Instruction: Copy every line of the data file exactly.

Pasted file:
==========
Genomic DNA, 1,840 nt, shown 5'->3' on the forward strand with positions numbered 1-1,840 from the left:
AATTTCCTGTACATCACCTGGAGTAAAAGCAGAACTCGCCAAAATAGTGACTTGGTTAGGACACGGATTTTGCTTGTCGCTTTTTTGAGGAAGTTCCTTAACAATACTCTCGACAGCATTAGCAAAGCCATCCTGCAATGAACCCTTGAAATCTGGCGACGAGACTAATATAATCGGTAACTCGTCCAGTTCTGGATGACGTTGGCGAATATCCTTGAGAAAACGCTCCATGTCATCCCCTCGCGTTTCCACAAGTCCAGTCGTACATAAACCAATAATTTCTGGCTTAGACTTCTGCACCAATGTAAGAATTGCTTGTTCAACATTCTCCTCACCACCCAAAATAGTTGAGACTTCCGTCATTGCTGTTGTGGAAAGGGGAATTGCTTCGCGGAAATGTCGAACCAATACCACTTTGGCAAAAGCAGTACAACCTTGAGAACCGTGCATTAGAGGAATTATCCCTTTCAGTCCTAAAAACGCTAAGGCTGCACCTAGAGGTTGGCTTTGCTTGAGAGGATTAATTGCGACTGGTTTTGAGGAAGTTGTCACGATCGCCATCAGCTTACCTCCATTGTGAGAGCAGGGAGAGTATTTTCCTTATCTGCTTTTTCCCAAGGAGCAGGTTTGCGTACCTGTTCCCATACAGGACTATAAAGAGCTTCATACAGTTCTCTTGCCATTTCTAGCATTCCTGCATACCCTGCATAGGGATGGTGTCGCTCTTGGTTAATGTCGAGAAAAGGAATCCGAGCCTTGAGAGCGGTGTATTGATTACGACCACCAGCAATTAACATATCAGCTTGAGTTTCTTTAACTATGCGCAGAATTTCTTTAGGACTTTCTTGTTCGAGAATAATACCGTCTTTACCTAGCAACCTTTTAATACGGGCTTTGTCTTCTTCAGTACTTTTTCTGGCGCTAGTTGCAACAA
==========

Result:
Genomic DNA, 1,840 nt, shown 5'->3' on the forward strand with positions numbered 1-1,840 from the left:
AATTTCCTGTACATCACCTGGAGTAAAAGCAGAACTCGCCAAAATAGTGACTTGGTTAGGACACGGATTTTGCTTGTCGCTTTTTTGAGGAAGTTCCTTAACAATACTCTCGACAGCATTAGCAAAGCCATCCTGCAATGAACCCTTGAAATCTGGCGACGAGACTAATATAATCGGTAACTCGTCCAGTTCTGGATGACGTTGGCGAATATCCTTGAGAAAACGCTCCATGTCATCCCCTCGCGTTTCCACAAGTCCAGTCGTACATAAACCAATAATTTCTGGCTTAGACTTCTGCACCAATGTAAGAATTGCTTGTTCAACATTCTCCTCACCACCCAAAATAGTTGAGACTTCCGTCATTGCTGTTGTGGAAAGGGGAATTGCTTCGCGGAAATGTCGAACCAATACCACTTTGGCAAAAGCAGTACAACCTTGAGAACCGTGCATTAGAGGAATTATCCCTTTCAGTCCTAAAAACGCTAAGGCTGCACCTAGAGGTTGGCTTTGCTTGAGAGGATTAATTGCGACTGGTTTTGAGGAAGTTGTCACGATCGCCATCAGCTTACCTCCATTGTGAGAGCAGGGAGAGTATTTTCCTTATCTGCTTTTTCCCAAGGAGCAGGTTTGCGTACCTGTTCCCATACAGGACTATAAAGAGCTTCATACAGTTCTCTTGCCATTTCTAGCATTCCTGCATACCCTGCATAGGGATGGTGTCGCTCTTGGTTAATGTCGAGAAAAGGAATCCGAGCCTTGAGAGCGGTGTATTGATTACGACCACCAGCAATTAACATATCAGCTTGAGTTTCTTTAACTATGCGCAGAATTTCTTTAGGACTTTCTTGTTCGAGAATAATACCGTCTTTACCTAGCAACCTTTTAATACGGGCTTTGTCTTCTTCAGTACTTTTTCTGGCGCTAGTTGCAACAA